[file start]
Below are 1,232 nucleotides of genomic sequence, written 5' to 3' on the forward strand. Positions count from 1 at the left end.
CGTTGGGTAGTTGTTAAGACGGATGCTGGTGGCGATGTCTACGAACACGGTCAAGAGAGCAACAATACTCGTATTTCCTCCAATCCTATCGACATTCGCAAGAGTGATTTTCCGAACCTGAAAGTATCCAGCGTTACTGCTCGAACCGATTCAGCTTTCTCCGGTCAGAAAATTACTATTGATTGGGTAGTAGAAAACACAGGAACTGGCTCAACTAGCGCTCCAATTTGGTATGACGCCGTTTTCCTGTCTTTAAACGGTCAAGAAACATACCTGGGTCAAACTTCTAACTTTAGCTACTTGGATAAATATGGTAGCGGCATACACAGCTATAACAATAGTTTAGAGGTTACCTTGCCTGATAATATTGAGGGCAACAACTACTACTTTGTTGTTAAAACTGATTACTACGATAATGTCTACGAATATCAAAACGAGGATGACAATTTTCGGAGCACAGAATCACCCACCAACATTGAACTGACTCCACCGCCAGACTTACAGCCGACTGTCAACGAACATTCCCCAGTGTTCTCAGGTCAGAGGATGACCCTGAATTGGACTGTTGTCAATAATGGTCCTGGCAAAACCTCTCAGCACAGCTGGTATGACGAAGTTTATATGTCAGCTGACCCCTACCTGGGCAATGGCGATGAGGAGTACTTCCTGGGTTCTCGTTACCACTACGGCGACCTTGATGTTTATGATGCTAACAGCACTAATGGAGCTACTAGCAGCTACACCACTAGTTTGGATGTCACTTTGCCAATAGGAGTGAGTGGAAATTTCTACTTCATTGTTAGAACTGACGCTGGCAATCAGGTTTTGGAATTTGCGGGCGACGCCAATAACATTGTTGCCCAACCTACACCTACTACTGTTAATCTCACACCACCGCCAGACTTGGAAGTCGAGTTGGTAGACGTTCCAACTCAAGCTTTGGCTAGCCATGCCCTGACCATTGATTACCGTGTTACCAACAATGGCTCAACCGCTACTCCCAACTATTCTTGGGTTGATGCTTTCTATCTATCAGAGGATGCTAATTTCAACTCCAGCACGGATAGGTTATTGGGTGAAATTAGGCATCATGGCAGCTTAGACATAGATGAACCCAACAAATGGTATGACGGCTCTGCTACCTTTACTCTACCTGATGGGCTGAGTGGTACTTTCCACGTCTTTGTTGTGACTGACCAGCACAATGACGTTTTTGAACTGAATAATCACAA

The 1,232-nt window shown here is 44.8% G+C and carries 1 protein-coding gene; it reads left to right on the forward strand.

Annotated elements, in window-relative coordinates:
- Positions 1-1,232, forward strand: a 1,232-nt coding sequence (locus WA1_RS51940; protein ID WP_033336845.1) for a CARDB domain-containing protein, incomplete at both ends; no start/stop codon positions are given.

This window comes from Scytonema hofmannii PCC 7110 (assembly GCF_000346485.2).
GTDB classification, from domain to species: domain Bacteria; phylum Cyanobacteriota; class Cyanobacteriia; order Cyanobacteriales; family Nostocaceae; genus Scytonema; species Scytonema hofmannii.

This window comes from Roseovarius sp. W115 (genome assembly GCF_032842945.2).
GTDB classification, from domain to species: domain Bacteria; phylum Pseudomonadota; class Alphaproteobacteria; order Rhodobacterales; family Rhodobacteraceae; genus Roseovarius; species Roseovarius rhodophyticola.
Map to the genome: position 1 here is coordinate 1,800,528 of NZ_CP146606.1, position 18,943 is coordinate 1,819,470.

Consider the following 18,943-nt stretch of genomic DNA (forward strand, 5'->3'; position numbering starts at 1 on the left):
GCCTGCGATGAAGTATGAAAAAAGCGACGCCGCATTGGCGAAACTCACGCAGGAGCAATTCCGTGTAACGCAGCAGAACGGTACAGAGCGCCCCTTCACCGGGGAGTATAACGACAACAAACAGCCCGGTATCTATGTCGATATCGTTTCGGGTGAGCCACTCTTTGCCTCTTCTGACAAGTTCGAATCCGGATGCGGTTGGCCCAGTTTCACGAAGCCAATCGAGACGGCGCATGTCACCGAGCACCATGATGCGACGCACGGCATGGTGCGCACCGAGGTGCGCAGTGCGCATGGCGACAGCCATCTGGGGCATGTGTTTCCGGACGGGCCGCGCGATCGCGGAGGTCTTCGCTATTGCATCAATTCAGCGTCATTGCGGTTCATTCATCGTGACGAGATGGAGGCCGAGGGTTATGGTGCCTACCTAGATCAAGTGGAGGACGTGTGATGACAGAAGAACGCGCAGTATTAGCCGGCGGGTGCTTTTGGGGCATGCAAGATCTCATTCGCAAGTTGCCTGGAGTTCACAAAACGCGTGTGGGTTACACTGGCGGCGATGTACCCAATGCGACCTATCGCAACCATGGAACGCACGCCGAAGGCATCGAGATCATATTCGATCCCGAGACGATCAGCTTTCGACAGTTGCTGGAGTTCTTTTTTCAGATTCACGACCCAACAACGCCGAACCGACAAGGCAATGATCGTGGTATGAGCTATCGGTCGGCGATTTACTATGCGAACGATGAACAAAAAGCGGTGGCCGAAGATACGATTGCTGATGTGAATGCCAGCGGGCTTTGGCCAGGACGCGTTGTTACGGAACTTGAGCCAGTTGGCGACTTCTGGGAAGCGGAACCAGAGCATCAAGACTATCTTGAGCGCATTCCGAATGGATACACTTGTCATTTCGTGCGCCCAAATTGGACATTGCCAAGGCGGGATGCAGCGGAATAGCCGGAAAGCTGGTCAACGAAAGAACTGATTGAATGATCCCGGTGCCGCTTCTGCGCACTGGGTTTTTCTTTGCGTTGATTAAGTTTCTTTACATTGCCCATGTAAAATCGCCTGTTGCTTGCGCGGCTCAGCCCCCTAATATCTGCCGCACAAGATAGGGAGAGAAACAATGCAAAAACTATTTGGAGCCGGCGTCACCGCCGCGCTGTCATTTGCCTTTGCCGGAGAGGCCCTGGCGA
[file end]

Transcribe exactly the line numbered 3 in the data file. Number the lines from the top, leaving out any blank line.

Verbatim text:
The 1,232-nt window shown here is 44.8% G+C and carries 1 protein-coding gene; it reads left to right on the forward strand.